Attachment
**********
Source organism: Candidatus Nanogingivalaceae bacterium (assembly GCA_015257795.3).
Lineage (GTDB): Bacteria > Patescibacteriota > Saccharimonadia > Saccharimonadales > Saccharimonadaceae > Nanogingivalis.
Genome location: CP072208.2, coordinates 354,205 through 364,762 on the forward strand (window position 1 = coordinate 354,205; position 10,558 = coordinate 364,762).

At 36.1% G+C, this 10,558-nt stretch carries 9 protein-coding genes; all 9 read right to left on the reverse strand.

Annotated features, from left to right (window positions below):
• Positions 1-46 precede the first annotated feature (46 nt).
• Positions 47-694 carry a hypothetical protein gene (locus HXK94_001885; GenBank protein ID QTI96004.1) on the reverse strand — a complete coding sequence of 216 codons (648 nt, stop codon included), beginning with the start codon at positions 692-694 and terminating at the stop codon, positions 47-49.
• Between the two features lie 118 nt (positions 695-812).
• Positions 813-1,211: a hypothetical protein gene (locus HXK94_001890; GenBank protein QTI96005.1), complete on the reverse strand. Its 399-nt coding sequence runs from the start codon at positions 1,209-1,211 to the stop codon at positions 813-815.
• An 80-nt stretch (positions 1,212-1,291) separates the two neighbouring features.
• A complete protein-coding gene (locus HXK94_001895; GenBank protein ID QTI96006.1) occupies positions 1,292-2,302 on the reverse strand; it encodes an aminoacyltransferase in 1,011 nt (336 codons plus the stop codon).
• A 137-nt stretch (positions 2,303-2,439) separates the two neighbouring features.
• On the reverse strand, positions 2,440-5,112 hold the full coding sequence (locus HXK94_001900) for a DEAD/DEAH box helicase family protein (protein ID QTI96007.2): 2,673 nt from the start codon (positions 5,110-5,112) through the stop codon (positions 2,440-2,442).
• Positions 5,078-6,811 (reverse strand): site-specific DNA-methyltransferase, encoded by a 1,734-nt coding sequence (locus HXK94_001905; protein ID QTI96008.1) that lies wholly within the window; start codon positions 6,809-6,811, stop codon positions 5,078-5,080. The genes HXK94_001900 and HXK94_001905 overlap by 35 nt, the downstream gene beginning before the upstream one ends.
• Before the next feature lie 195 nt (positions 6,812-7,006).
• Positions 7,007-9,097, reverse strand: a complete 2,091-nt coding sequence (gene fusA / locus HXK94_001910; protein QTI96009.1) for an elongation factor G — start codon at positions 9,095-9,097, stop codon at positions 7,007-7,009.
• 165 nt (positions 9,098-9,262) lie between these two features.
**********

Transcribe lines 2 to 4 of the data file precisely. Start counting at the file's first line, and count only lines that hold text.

Lineage (GTDB): Bacteria > Patescibacteriota > Saccharimonadia > Saccharimonadales > Saccharimonadaceae > Nanogingivalis.
Genome location: CP072208.2, coordinates 354,205 through 364,762 on the forward strand (window position 1 = coordinate 354,205; position 10,558 = coordinate 364,762).

At 36.1% G+C, this 10,558-nt stretch carries 9 protein-coding genes; all 9 read right to left on the reverse strand.